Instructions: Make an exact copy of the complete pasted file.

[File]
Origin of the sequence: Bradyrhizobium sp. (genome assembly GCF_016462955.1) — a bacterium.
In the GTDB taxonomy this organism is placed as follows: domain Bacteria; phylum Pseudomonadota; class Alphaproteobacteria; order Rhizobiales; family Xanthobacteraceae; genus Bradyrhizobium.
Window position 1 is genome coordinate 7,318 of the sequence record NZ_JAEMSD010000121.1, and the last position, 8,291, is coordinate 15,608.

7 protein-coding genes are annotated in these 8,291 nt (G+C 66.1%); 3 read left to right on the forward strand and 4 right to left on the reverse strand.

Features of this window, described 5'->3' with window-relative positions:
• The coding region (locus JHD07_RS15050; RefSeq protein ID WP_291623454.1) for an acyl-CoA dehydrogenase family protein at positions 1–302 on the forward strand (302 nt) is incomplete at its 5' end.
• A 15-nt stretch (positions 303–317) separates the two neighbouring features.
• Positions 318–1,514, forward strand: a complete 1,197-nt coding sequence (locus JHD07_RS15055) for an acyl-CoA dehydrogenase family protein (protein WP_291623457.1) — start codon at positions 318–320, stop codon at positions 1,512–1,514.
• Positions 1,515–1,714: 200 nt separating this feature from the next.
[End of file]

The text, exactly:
Origin of the sequence: Bradyrhizobium sp. (genome assembly GCF_016462955.1) — a bacterium.
In the GTDB taxonomy this organism is placed as follows: domain Bacteria; phylum Pseudomonadota; class Alphaproteobacteria; order Rhizobiales; family Xanthobacteraceae; genus Bradyrhizobium.
Window position 1 is genome coordinate 7,318 of the sequence record NZ_JAEMSD010000121.1, and the last position, 8,291, is coordinate 15,608.

7 protein-coding genes are annotated in these 8,291 nt (G+C 66.1%); 3 read left to right on the forward strand and 4 right to left on the reverse strand.

Features of this window, described 5'->3' with window-relative positions:
• The coding region (locus JHD07_RS15050; RefSeq protein ID WP_291623454.1) for an acyl-CoA dehydrogenase family protein at positions 1–302 on the forward strand (302 nt) is incomplete at its 5' end.
• A 15-nt stretch (positions 303–317) separates the two neighbouring features.
• Positions 318–1,514, forward strand: a complete 1,197-nt coding sequence (locus JHD07_RS15055) for an acyl-CoA dehydrogenase family protein (protein WP_291623457.1) — start codon at positions 318–320, stop codon at positions 1,512–1,514.
• Positions 1,515–1,714: 200 nt separating this feature from the next.